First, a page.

A strange game. The only winning move is not to play. There is a lot of emphasis on people asking other people for pieces of information, and those people either responding or endlessly delaying. In fact, this corresponds directly to the notion of bottom from game semantics. When Ripper asks Alice for information about her key, we can write out the conversation as the sequence: “tell me the first value of the tuple”, “the value is A”, “tell me the second value of the tuple”, “...” Alice is speechless at the last question, because in game semantics parlance, she doesn’t have a strategy (the knowledge) for answering the question “tell me the second value of the tuple.” Clueless Charlie is even worse off, having no strategy for either question: the only time he is happy is if no one asks him any questions at all. He has the empty strategy.

Don’t ask, don’t tell. Consider function application. We might conceptualize this as “Here is the value A, here is the value B, please tell me if I can detonate the nuclear device.” This is equivalent to Steve’s strict evaluation. But we don’t have to setup the conversation this way: the conversation with Larry started off with, “I have the first key and I have the second key. Please tell me if I can detonate the nuclear device.” Larry might then ask Alice, “Ok, what is the first key?”—in particular, this will occur if Larry decides to do a case statement on the first key—but if Larry decides he doesn’t need to ask Alice for any more information, he won’t. This will make Charlie very happy, since he is only happy if he is not asked any questions at all.

Ask several people at the same time. In real life, if someone doesn’t give us an answer after some period of time, we can decide to stop listening and go do something else. Can programs do this too? It depends on what language you’re in. In Haskell, we can do this with nondeterminism in the IO monad (or push it into pure code with some caveats, as unamb does.)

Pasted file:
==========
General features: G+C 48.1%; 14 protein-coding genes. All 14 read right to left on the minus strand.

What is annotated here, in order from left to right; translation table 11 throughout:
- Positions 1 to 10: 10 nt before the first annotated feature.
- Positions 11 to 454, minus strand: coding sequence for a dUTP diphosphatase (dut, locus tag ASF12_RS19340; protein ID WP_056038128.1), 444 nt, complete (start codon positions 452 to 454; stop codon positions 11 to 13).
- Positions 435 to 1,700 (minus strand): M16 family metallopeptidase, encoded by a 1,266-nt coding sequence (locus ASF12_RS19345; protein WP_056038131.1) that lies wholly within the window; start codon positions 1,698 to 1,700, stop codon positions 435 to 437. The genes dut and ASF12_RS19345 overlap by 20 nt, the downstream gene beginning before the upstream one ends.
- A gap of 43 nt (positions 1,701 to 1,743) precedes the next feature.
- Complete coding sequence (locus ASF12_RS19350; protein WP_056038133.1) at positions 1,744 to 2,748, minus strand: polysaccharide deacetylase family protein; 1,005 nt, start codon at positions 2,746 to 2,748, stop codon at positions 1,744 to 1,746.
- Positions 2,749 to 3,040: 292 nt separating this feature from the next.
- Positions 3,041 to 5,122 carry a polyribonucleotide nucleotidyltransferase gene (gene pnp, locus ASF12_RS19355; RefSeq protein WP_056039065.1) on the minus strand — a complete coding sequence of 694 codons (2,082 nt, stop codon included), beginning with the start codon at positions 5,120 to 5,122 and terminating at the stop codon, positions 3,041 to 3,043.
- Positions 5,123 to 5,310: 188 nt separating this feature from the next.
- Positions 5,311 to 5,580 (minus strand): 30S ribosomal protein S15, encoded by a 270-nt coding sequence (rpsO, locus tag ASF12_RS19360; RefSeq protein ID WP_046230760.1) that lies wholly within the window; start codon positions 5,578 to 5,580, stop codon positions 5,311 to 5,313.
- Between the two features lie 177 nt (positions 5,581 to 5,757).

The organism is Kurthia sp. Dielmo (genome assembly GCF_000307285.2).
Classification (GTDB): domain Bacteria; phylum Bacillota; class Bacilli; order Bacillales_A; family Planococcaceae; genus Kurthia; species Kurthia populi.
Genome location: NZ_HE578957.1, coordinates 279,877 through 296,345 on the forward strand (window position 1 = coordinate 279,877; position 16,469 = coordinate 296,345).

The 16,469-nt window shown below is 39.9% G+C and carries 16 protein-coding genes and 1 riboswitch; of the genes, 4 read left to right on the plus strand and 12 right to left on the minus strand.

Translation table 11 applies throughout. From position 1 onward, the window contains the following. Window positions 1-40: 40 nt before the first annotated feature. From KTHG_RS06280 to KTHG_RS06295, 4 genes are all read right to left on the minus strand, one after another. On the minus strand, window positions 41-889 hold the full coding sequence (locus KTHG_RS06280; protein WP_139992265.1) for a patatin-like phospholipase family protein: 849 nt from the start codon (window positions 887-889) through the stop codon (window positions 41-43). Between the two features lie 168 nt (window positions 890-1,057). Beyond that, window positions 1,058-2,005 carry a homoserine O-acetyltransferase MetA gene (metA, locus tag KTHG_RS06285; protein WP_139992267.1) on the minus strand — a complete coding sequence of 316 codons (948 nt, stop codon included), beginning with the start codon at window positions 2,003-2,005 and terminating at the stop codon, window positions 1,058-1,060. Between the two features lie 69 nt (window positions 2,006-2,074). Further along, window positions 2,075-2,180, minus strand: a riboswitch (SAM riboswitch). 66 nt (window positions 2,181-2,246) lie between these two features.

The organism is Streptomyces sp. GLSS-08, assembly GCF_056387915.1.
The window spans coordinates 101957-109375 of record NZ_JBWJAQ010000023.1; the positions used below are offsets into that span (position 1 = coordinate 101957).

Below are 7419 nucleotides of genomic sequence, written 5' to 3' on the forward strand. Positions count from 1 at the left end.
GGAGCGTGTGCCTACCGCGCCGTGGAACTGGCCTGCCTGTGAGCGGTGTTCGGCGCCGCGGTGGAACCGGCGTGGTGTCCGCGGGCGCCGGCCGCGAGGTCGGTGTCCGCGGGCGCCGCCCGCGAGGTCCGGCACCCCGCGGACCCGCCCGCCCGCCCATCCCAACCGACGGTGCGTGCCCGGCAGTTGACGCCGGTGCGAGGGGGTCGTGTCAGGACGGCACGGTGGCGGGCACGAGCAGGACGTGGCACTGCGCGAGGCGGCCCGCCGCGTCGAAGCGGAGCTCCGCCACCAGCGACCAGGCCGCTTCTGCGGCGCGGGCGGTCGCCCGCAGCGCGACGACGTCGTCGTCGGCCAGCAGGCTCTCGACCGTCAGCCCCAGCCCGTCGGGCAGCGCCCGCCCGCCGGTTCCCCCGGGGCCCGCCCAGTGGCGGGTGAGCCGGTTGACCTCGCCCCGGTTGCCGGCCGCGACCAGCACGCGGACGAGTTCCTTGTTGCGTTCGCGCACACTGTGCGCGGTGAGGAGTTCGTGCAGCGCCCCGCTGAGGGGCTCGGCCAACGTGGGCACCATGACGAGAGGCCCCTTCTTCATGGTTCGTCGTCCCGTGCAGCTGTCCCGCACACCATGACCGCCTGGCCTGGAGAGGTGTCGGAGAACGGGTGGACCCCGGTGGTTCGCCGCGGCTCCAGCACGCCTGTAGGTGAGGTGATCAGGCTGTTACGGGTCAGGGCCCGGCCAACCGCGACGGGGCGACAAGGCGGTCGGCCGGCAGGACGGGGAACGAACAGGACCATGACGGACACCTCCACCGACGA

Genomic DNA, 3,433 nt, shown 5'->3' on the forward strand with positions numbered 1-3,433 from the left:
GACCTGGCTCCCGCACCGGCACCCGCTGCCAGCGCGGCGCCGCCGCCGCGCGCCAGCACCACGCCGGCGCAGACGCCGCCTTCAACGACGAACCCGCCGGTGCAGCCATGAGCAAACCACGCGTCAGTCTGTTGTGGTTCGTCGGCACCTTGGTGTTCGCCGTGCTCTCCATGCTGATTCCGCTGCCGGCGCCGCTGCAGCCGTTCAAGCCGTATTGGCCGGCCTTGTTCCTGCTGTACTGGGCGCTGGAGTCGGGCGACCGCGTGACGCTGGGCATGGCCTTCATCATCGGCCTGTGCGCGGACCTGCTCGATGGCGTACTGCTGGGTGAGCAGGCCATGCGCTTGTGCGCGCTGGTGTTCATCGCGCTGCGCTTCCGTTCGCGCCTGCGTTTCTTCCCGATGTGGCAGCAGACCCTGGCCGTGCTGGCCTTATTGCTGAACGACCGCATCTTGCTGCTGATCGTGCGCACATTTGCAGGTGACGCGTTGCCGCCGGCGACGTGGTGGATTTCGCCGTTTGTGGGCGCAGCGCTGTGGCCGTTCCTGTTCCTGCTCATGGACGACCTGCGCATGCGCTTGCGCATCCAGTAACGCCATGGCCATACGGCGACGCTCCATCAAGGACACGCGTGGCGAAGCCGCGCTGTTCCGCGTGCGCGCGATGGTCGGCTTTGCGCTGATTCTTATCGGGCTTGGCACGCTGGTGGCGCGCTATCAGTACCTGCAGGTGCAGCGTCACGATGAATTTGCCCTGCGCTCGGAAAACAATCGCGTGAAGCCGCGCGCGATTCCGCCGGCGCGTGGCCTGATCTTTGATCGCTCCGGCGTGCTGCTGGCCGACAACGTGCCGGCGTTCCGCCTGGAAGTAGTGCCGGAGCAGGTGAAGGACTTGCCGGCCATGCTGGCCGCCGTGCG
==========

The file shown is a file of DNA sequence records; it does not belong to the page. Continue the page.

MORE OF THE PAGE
What’s not in the analogy. Functions are data too: and they can be partially defined, e.g. partial functions. The fixpoint operator can be thought to use less defined versions of a function to make more defined versions. This is very cool, but I couldn’t think of an oblique way of presenting it. Omitted are the formal definitions from denotational semantics and game semantics; in particular, domains and continuous functions are not explained (probably the most important pieces to know, which can be obscured by the mathematical machinery that usually needs to get set up before defining them).

Further reading. If you think I’ve helped you’ve understand bottom, go double check your understanding of the examples for newtype, perhaps one of the subtlest cases where thinking explicitly about bottom and about the conversations the functions, data constructors and undefineds (bottoms) are having. The strictness annotation means that the conversation with the data constructor goes something like “I have the first argument, tell me what the value is.” “Ok, what is the first argument?” These notes on game semantics (PDF) are quite good although they do assume familiarity with denotational semantics. Finding the formal definitions for these terms and seeing if they fit your intuition is a good exercise.